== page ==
Restart PHP-FPM:


Now, let’s create the vhost in /etc/apache2/sites-available/example.conf with contents:


Now, for testing purposes, let’s disable the default vhost, and enable the example vhost:


Then, enable mod_proxy_fcgi, and restart Apache:


Now, go to the server in your web browser. You’ll see a PHP info page. The Server API should be FPM/FastCGI, and when you check for running php-fpm processes with ps aux | grep php, it should list the example pool running as the example user!

What about php_flag and php_value?

There was one minor outstanding issue still: with mod_php it was possible to use php_flag and php_value in .htaccess files to modify some PHP parameters, e.g. how and where errors are logged. We needed to support these, if we wanted the transition to be perfectly seamless. Luckily, it turns out that one of the ULYSSIS alumni wrote a PECL package called htscanner that does exactly that. It scans .htaccess files for these directives, and applies them.

Unfortunately, at the time of writing, htscanner does not support PHP 7. I wrote a patch to add PHP 7 support, but it hasn’t been merged yet. This means we’ll have to patch and compile htscanner ourselves.

To compile PHP modules, we’ll need the PHP 7.0 dev package:


Download htscanner:


Unpack it and switch to its directory:


Download the PHP 7.0 patch:


Apply the patch:


phpize the directory:


Configure htscanner:


And finally, build and install it:


Then, to activate this extension, create the file /etc/php/7.0/mods-available/htscanner.ini with the contents:


Then, enable this config with:


Then, restart PHP-FPM:


One more thing: Apache will not recognize php_value and php_flag directives, and fail with a 500 error if these are not guarded with <IfModule>. For this, there is an equivalent mod_htscanner for Apache. You’ll need to install apache2-dev for this:


Then, still in the directory where you unpacked htscanner, build it with:


The -c flag means “compile”, the -i flag means “install”, and the -a flag means “activate”, so this will install and activate mod_htscanner2.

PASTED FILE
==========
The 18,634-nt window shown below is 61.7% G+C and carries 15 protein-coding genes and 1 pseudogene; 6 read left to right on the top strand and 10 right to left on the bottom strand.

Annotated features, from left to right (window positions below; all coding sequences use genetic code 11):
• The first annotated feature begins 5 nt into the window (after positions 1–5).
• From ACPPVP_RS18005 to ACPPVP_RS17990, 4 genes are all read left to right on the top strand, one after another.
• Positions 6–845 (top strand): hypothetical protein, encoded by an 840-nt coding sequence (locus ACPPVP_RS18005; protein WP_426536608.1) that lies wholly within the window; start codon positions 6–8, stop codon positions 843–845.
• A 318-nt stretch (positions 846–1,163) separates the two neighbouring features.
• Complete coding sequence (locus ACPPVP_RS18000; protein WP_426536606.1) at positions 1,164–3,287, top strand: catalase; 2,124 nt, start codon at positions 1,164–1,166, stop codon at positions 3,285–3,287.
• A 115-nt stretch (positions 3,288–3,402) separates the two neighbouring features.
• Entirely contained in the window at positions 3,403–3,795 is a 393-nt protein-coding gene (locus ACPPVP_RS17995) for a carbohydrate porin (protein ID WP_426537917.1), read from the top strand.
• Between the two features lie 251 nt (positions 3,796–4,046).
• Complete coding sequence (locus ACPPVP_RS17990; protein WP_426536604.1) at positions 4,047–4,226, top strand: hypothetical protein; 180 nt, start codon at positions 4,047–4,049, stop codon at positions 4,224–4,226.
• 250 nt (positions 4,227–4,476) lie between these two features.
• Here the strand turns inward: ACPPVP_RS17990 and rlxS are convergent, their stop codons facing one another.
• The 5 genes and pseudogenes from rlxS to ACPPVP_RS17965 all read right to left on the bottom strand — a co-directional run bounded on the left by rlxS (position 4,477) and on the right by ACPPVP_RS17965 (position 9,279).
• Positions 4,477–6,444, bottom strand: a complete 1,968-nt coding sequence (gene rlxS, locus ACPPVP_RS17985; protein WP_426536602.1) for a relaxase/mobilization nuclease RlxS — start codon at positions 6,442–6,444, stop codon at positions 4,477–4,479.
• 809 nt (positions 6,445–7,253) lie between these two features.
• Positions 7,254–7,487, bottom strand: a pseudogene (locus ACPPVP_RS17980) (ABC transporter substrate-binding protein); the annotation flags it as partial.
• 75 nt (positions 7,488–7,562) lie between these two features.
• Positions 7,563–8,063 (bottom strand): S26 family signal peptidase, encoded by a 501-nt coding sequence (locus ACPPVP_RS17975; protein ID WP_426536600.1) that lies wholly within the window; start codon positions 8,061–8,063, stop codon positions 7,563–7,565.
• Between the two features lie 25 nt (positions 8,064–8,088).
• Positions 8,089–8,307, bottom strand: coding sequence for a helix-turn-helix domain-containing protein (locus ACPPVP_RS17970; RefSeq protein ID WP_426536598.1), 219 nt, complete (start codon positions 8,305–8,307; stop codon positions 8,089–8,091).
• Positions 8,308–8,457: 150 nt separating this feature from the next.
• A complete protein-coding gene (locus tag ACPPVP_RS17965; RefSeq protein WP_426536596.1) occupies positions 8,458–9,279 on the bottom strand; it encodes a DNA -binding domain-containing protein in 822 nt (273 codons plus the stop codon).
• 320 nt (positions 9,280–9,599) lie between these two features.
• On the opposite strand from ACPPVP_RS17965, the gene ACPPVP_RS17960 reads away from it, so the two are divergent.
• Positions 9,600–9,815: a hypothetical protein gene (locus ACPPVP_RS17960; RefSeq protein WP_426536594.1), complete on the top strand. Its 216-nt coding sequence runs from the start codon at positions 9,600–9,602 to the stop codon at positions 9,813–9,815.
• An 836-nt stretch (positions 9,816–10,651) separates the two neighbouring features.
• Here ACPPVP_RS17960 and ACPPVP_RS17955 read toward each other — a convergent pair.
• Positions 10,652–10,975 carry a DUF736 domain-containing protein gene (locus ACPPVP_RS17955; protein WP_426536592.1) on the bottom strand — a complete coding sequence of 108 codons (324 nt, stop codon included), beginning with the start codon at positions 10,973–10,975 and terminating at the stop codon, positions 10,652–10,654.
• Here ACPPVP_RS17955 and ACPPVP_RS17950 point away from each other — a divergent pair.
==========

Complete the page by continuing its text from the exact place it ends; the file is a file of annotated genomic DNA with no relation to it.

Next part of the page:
Restart Apache to activate it:


Now, Apache will simply ignore php_value and php_flag directives instead of failing with an error.

Are we done?

Are all issues solved now? Not quite. The main problem we’re still dealing with is the fact that the event MPM is not quite event-driven. When handling a request, the thread will still block. This means that it’s still possible to lock up the webserver by keeping it waiting for something. For example, you could write a PHP file like such:


If enough requests are made to this PHP script, it will lock up Apache, because all of its worker threads will be occupied waiting for this infinite script to return. Eventually, these requests will time out, but in the meantime, Apache will not be able to handle new requests. It goes without saying that you should not pull these kinds of shenanigans on our servers. We will immediately disable your account if you do. Remember, because every PHP pool runs as the user it belongs to, we can easily see which user is tying up all of our resources.

So, did anything break?

Did we finally get what we wanted? Well, we got close enough. None of our users reported any issues, except for any issues that stemmed from our upgrade to PHP 7.0. The one breakage we experienced is that Apache when acting as a proxy adds REDIRECT_ to the front of environment variables, causing certain PHP scripts to cease functioning. For large CMSs, this is usually fine, but some of our modules and custom scripts did break. Overall, we can say that the switch has been a success. One thing we’re not sure about is the influence on webserver performance, because the switch coincided with an upgrade to better hardware. In any case, the webservers don’t get stuck as often anymore, and we don’t have to deal with any pesky permissions issues anymore.

  1. Some things did break on our own sites, more on that at the end of the article, but we haven’t had users report any issues.
  2. If you’re not familiar with how these permissions work, here’s some more info.
  3. Yeah, I have no idea what ITK means either.
  4. It still wasn’t quite trivial, though, more information about that here.
  5. More info on this issue in this ServerFault question.